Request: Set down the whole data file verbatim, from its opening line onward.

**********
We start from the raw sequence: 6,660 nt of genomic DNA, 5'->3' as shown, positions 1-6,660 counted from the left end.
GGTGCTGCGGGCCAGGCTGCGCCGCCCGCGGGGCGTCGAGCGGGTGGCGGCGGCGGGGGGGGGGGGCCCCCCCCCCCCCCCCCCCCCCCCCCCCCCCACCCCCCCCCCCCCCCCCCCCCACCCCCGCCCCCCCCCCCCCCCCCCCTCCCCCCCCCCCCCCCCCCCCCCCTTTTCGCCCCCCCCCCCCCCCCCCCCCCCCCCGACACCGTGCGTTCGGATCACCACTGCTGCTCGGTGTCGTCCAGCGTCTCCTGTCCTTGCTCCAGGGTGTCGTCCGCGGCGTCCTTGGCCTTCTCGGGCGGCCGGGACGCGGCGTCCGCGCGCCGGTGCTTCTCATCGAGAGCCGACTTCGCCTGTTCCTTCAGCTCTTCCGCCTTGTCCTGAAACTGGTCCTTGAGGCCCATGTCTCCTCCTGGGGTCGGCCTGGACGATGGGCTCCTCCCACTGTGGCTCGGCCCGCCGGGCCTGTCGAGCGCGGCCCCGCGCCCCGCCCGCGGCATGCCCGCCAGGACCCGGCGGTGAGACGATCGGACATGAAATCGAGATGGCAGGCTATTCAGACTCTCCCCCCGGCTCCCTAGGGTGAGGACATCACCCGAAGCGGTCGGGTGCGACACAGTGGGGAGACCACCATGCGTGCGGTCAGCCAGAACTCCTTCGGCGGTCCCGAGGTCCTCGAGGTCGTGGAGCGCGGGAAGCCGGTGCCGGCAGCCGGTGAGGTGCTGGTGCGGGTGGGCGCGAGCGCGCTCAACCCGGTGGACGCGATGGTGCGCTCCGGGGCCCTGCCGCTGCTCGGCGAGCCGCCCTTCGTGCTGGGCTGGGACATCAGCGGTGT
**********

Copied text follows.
We start from the raw sequence: 6,660 nt of genomic DNA, 5'->3' as shown, positions 1-6,660 counted from the left end.
GGTGCTGCGGGCCAGGCTGCGCCGCCCGCGGGGCGTCGAGCGGGTGGCGGCGGCGGGGGGGGGGGGCCCCCCCCCCCCCCCCCCCCCCCCCCCCCCCACCCCCCCCCCCCCCCCCCCCCACCCCCGCCCCCCCCCCCCCCCCCCCTCCCCCCCCCCCCCCCCCCCCCCCTTTTCGCCCCCCCCCCCCCCCCCCCCCCCCCCGACACCGTGCGTTCGGATCACCACTGCTGCTCGGTGTCGTCCAGCGTCTCCTGTCCTTGCTCCAGGGTGTCGTCCGCGGCGTCCTTGGCCTTCTCGGGCGGCCGGGACGCGGCGTCCGCGCGCCGGTGCTTCTCATCGAGAGCCGACTTCGCCTGTTCCTTCAGCTCTTCCGCCTTGTCCTGAAACTGGTCCTTGAGGCCCATGTCTCCTCCTGGGGTCGGCCTGGACGATGGGCTCCTCCCACTGTGGCTCGGCCCGCCGGGCCTGTCGAGCGCGGCCCCGCGCCCCGCCCGCGGCATGCCCGCCAGGACCCGGCGGTGAGACGATCGGACATGAAATCGAGATGGCAGGCTATTCAGACTCTCCCCCCGGCTCCCTAGGGTGAGGACATCACCCGAAGCGGTCGGGTGCGACACAGTGGGGAGACCACCATGCGTGCGGTCAGCCAGAACTCCTTCGGCGGTCCCGAGGTCCTCGAGGTCGTGGAGCGCGGGAAGCCGGTGCCGGCAGCCGGTGAGGTGCTGGTGCGGGTGGGCGCGAGCGCGCTCAACCCGGTGGACGCGATGGTGCGCTCCGGGGCCCTGCCGCTGCTCGGCGAGCCGCCCTTCGTGCTGGGCTGGGACATCAGCGGTGT